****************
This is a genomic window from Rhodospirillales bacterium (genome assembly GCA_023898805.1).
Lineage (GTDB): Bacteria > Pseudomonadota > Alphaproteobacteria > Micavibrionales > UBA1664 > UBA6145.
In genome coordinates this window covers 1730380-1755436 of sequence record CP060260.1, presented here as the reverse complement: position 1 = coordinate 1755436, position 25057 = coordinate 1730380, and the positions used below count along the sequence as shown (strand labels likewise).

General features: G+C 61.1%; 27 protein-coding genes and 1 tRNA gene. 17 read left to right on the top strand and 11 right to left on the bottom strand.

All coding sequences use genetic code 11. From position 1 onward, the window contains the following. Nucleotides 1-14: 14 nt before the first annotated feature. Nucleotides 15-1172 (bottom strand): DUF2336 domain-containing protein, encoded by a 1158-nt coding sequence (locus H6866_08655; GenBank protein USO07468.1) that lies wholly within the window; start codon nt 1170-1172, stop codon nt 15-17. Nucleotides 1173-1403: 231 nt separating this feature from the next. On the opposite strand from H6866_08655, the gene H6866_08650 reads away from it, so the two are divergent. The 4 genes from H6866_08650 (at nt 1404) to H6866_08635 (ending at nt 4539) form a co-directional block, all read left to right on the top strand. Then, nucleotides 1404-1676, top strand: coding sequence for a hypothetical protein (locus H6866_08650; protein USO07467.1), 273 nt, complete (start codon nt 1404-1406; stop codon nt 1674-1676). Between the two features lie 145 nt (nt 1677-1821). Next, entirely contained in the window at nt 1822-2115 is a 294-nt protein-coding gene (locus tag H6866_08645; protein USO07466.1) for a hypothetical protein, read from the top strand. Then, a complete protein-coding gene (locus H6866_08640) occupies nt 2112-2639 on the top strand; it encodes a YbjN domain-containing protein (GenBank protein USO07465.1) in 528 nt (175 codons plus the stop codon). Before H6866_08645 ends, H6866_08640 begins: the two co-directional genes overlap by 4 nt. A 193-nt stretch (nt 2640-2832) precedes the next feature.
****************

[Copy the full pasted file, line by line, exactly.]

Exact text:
This is a genomic window from Rhodospirillales bacterium (genome assembly GCA_023898805.1).
Lineage (GTDB): Bacteria > Pseudomonadota > Alphaproteobacteria > Micavibrionales > UBA1664 > UBA6145.
In genome coordinates this window covers 1730380-1755436 of sequence record CP060260.1, presented here as the reverse complement: position 1 = coordinate 1755436, position 25057 = coordinate 1730380, and the positions used below count along the sequence as shown (strand labels likewise).

General features: G+C 61.1%; 27 protein-coding genes and 1 tRNA gene. 17 read left to right on the top strand and 11 right to left on the bottom strand.

All coding sequences use genetic code 11. From position 1 onward, the window contains the following. Nucleotides 1-14: 14 nt before the first annotated feature. Nucleotides 15-1172 (bottom strand): DUF2336 domain-containing protein, encoded by a 1158-nt coding sequence (locus H6866_08655; GenBank protein USO07468.1) that lies wholly within the window; start codon nt 1170-1172, stop codon nt 15-17. Nucleotides 1173-1403: 231 nt separating this feature from the next. On the opposite strand from H6866_08655, the gene H6866_08650 reads away from it, so the two are divergent. The 4 genes from H6866_08650 (at nt 1404) to H6866_08635 (ending at nt 4539) form a co-directional block, all read left to right on the top strand. Then, nucleotides 1404-1676, top strand: coding sequence for a hypothetical protein (locus H6866_08650; protein USO07467.1), 273 nt, complete (start codon nt 1404-1406; stop codon nt 1674-1676). Between the two features lie 145 nt (nt 1677-1821). Next, entirely contained in the window at nt 1822-2115 is a 294-nt protein-coding gene (locus tag H6866_08645; protein USO07466.1) for a hypothetical protein, read from the top strand. Then, a complete protein-coding gene (locus H6866_08640) occupies nt 2112-2639 on the top strand; it encodes a YbjN domain-containing protein (GenBank protein USO07465.1) in 528 nt (175 codons plus the stop codon). Before H6866_08645 ends, H6866_08640 begins: the two co-directional genes overlap by 4 nt. A 193-nt stretch (nt 2640-2832) precedes the next feature.